Quietly

  • Our critic's rating:
    Date:
    August 1, 2016
    Review by:
    Tulis McCall

    Review by Tulis McCall
    5 August 2016

    Quietly, now at the beautifully renovated Irish Repertory Theatre, is a play whose tale is a noble one. And reading the reviews after seeing it reminds me why I love and cannot explain the theatre. I did not see the play that others saw. This one did not grab me by the throat. It left me wondering, though.

    It is Belfast, 36 years after a 1974 incident in which two 16-year old boys were involved. Ian (Declan Conlon) and Jimmy (Patrick O’Kane) were on opposite sides. Ian was with the Protestants and Jimmy with the Catholics. Or as these two remember it “The Orange Bastards” and the “Feinian Bastards.” Ian was the boy who threw the bomb, and Jimmy was the one whose family it destroyed. Now they are here, in a pub owned by a Polish immigrant Robert (Robert Zawadzki), whose attention is divided between the two men, the television with an international soccer game on (Poland vs. Northern Ireland as a matter of fact) and the kids outside his door. If the game does not go their way they might take their frustration inside to the bar.

    The setting is a fine one. There are layers upon layers of history and contemporary facts. Northern Ireland has passed the era of The Troubles, but that does not mean all is well. Memories smolder, and it does not take more than a match to light a fire of prejudice. One cannot watch this play without thinking of the stink that Donald Trump is stirring in his caldron. Anger and hatred are simmering all about. It takes focus on something higher, more noble, to redirect us. And this focus is not always apparent, especially when people in the spotlight are sucking up all the air and focusing on their own private psychological abscess.

    These two men square off. Prior to Ian’s arrival, Jimmy tells Robert, “We all need to be heard at the same time.” It is an offhand remark, but it becomes the fulcrum of this story. Ian has come to say what he has to say so that his life can stop being a living Hell. Jimmy is not an easy audience and is in no mood to forgive, or, frankly, to listen. But these are Irishmen, and the Irish love their words. And in the end it is the words that take over.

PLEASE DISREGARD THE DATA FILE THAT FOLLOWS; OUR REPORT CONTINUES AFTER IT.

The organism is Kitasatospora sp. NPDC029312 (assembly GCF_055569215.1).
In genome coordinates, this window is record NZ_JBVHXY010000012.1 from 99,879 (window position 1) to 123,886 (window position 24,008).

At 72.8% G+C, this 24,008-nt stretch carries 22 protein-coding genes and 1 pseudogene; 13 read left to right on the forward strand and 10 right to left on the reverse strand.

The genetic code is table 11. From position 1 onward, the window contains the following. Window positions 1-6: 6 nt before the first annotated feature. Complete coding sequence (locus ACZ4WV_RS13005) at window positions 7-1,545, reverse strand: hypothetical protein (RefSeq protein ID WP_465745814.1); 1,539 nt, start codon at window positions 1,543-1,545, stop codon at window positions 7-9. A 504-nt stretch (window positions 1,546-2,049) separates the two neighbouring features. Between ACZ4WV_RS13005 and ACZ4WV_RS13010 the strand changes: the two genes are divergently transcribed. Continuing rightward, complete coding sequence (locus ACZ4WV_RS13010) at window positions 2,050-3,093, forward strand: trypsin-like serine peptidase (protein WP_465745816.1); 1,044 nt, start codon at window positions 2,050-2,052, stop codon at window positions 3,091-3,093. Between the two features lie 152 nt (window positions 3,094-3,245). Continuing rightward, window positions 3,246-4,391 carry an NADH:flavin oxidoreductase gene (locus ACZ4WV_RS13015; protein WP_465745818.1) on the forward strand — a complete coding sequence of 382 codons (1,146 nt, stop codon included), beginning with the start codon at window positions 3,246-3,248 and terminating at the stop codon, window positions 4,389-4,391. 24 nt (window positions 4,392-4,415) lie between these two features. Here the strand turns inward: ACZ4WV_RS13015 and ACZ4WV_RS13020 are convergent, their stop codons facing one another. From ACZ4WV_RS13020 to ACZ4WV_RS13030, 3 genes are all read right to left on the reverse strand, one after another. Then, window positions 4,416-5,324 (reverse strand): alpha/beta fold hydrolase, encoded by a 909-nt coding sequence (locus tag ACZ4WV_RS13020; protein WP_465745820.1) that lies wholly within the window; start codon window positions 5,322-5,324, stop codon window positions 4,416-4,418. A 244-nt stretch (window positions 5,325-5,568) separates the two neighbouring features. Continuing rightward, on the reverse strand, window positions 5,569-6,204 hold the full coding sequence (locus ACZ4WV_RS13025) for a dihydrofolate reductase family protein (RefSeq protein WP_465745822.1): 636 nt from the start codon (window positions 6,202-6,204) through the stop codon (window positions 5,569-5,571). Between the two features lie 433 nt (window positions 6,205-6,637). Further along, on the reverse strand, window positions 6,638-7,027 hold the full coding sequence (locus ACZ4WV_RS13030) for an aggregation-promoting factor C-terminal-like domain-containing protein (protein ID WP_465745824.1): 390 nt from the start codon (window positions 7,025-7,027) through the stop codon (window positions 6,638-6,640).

Ian is eventually allowed to tell the story, the center of which is that he was 16, and the adults who surrounded him were his guides. He can apologize as a man, but not speak for the boy he was. For Jimmy, this is not acceptable because it was the boy that Ian was who blew his life to Hell. Eventually, however, the two men listen to one another – or as Fran Leibowitz might say, they wait for the other to finish before they start talking. Whether they listen. Whether they hear. That we never know.

    As I said this is a story of great magnitude. And now that this country is being besieged by it’s own Troubles, there is room here for a new empathy that we might not have had years ago. The text of this story, however, does not measure up to the task. The dialogue between these two men lacks credulity. Two enemies don’t pour out their hearts within 15 minutes of meeting. Plain and simple. This is a tale that begs for twists and switchback turns. Instead what we got was something you might find in a book of war stories where two people laid out the opposing tales, and there it might have worked. Or in readers’ theatre. As a play, it lacked the passion of the reality on which it focused. The direction and performances did little to raise the bar.

    Still, it got me thinking. How do we forgive people who have wronged us? Most of us just deal with the day to day perceived insults. The woman walking her dogs would not let them stop even though they clearly wanted to say hello to you. A friend does not invite you to her cottage for the first time in years. A potential client does not return calls. And then there are the real ones. Your job is threatened; someone is mean to your child; and of course the ubiquitous third finger from a NYC driver. How little it takes to hurt us or enrage us. How do we forgive those people and sooth those boo-boos? That is the life question to beat the band. And as the Buddhist monk pointed out to his student, until we conquer those resentments that live in our hearts and seem so innocent – how could they affect anything??? Until we do that, there will always be war.

    So two Irish guys walking into a bar is, on many, many levels, a big deal.

    (Tulis McCall)

    "It is difficult to imagine a piece of theater more perfectly suited to our jittery, antagonistic American moment than 'Quietly,' Owen McCafferty’s rage-filled, wounded, mournful play about terrorism, civil war and the damage that remains after the hatred cools. Directed by Jimmy Fay, this delicately acted production from the Abbey Theater in Dublin arrives on the stage of the Irish Repertory Theater like Dickens’s ghost of Jacob Marley, dragging the chains of sins committed long ago."
    Laura Collins-Hughes for New York Times

    "Jimmy Fay’s direction is rock solid and the terse, lean play grabs you by the throat and doesn’t let go. Over the years, I’ve seen plenty of pints drained and Irish woes recalled, but Quietly makes it seem as raw and wounding as yesterday."
    David Cote for Time Out New York

    External links to full reviews from popular press...

    New York Times - Time Out